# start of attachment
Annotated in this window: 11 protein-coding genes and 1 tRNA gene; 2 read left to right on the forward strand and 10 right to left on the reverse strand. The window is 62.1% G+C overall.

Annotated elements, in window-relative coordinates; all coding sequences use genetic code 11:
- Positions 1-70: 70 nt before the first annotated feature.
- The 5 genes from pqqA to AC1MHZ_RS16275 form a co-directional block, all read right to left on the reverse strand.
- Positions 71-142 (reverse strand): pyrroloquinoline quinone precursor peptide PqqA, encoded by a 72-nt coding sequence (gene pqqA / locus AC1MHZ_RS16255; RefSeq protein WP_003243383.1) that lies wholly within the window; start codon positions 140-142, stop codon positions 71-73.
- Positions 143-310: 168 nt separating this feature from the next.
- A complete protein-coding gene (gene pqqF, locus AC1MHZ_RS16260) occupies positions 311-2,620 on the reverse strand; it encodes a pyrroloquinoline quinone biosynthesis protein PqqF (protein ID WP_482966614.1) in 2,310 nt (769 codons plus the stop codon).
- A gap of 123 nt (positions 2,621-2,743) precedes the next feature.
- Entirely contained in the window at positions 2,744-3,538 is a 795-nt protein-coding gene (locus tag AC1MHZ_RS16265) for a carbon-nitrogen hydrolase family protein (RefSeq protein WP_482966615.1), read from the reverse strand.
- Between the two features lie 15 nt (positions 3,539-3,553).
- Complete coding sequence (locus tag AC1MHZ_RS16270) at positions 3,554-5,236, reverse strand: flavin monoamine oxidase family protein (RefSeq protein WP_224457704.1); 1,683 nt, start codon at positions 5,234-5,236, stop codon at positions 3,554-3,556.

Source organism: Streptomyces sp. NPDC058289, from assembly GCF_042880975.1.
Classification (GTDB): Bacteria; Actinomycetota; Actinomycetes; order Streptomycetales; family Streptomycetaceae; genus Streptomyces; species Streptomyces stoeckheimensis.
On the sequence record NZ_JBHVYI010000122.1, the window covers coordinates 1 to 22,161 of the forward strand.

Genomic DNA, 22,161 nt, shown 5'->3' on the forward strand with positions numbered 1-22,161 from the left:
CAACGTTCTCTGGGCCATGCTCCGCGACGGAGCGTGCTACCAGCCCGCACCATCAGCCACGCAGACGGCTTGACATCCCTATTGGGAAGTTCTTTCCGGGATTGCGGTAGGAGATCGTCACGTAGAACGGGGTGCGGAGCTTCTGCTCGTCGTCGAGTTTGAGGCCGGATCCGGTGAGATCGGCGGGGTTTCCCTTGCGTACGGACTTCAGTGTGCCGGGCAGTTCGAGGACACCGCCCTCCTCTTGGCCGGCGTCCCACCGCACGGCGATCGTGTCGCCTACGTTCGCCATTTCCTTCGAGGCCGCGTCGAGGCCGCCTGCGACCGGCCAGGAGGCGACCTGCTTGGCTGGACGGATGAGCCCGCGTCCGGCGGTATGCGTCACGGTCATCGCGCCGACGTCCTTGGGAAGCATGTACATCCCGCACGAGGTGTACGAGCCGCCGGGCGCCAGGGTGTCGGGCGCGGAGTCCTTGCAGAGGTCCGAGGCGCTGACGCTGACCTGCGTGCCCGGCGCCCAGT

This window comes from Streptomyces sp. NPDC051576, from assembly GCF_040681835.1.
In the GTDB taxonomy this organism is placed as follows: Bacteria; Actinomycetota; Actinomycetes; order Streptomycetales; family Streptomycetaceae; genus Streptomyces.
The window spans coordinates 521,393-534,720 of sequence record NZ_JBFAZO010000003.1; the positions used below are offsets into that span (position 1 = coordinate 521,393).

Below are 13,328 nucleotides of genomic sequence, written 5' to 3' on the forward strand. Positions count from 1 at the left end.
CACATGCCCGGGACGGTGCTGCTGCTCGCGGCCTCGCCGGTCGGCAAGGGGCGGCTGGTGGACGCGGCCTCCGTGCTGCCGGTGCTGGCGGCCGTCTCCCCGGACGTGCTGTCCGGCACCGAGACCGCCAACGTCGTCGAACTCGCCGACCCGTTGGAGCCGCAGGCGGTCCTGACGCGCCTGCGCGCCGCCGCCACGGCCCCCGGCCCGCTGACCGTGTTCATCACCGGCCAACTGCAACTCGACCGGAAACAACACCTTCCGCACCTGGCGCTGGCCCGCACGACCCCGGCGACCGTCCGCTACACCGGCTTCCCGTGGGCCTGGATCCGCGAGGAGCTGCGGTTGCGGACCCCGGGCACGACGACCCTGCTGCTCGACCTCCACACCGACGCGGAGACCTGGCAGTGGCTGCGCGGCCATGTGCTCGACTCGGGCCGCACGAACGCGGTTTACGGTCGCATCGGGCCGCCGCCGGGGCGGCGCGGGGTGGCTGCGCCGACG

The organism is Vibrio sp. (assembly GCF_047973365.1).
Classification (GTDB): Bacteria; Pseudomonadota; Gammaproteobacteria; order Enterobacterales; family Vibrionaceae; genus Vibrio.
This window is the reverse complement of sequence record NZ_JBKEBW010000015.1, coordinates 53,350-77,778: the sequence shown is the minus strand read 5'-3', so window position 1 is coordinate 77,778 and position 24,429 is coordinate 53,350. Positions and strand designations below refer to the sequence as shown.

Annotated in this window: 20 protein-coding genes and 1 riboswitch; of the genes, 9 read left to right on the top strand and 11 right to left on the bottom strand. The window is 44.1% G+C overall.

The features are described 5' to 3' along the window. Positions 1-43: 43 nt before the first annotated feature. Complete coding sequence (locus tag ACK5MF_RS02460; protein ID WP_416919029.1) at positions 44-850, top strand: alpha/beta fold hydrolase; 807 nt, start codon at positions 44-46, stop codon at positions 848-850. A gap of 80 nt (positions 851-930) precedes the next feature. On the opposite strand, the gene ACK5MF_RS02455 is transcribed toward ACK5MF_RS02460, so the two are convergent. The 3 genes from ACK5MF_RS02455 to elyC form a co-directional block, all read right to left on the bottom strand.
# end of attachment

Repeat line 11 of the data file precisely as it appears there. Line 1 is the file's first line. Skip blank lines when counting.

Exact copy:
- Complete coding sequence (locus tag AC1MHZ_RS16270) at positions 3,554-5,236, reverse strand: flavin monoamine oxidase family protein (RefSeq protein WP_224457704.1); 1,683 nt, start codon at positions 5,234-5,236, stop codon at positions 3,554-3,556.